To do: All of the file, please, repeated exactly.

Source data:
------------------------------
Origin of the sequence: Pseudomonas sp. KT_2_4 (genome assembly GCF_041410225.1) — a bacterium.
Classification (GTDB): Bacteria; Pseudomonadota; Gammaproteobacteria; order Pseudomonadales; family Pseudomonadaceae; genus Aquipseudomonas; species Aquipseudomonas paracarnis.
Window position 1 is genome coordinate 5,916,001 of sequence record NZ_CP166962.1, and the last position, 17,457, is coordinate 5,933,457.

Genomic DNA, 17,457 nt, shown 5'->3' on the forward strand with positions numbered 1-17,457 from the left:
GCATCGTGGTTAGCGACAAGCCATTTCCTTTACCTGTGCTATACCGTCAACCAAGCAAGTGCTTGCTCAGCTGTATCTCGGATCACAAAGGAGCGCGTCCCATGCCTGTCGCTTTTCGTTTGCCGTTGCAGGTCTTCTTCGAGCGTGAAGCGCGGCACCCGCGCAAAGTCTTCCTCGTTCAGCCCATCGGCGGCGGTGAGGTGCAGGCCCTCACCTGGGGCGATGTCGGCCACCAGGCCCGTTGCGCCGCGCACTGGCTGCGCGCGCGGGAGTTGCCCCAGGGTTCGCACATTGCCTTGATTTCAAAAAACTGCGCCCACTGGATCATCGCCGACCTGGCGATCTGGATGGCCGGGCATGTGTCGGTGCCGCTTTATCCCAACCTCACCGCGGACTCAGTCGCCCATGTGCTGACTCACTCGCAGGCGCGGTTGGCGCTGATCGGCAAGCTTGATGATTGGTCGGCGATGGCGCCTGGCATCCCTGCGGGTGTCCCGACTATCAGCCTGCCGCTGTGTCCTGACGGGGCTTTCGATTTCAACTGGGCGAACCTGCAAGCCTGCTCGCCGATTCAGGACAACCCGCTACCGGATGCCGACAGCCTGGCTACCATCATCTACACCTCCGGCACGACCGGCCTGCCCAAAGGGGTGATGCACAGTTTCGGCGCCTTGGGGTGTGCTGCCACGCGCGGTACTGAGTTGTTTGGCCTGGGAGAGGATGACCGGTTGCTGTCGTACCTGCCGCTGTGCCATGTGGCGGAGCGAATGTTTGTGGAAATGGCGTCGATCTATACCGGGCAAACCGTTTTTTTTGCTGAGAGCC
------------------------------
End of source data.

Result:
Origin of the sequence: Pseudomonas sp. KT_2_4 (genome assembly GCF_041410225.1) — a bacterium.
Classification (GTDB): Bacteria; Pseudomonadota; Gammaproteobacteria; order Pseudomonadales; family Pseudomonadaceae; genus Aquipseudomonas; species Aquipseudomonas paracarnis.
Window position 1 is genome coordinate 5,916,001 of sequence record NZ_CP166962.1, and the last position, 17,457, is coordinate 5,933,457.

Genomic DNA, 17,457 nt, shown 5'->3' on the forward strand with positions numbered 1-17,457 from the left:
GCATCGTGGTTAGCGACAAGCCATTTCCTTTACCTGTGCTATACCGTCAACCAAGCAAGTGCTTGCTCAGCTGTATCTCGGATCACAAAGGAGCGCGTCCCATGCCTGTCGCTTTTCGTTTGCCGTTGCAGGTCTTCTTCGAGCGTGAAGCGCGGCACCCGCGCAAAGTCTTCCTCGTTCAGCCCATCGGCGGCGGTGAGGTGCAGGCCCTCACCTGGGGCGATGTCGGCCACCAGGCCCGTTGCGCCGCGCACTGGCTGCGCGCGCGGGAGTTGCCCCAGGGTTCGCACATTGCCTTGATTTCAAAAAACTGCGCCCACTGGATCATCGCCGACCTGGCGATCTGGATGGCCGGGCATGTGTCGGTGCCGCTTTATCCCAACCTCACCGCGGACTCAGTCGCCCATGTGCTGACTCACTCGCAGGCGCGGTTGGCGCTGATCGGCAAGCTTGATGATTGGTCGGCGATGGCGCCTGGCATCCCTGCGGGTGTCCCGACTATCAGCCTGCCGCTGTGTCCTGACGGGGCTTTCGATTTCAACTGGGCGAACCTGCAAGCCTGCTCGCCGATTCAGGACAACCCGCTACCGGATGCCGACAGCCTGGCTACCATCATCTACACCTCCGGCACGACCGGCCTGCCCAAAGGGGTGATGCACAGTTTCGGCGCCTTGGGGTGTGCTGCCACGCGCGGTACTGAGTTGTTTGGCCTGGGAGAGGATGACCGGTTGCTGTCGTACCTGCCGCTGTGCCATGTGGCGGAGCGAATGTTTGTGGAAATGGCGTCGATCTATACCGGGCAAACCGTTTTTTTTGCTGAGAGCC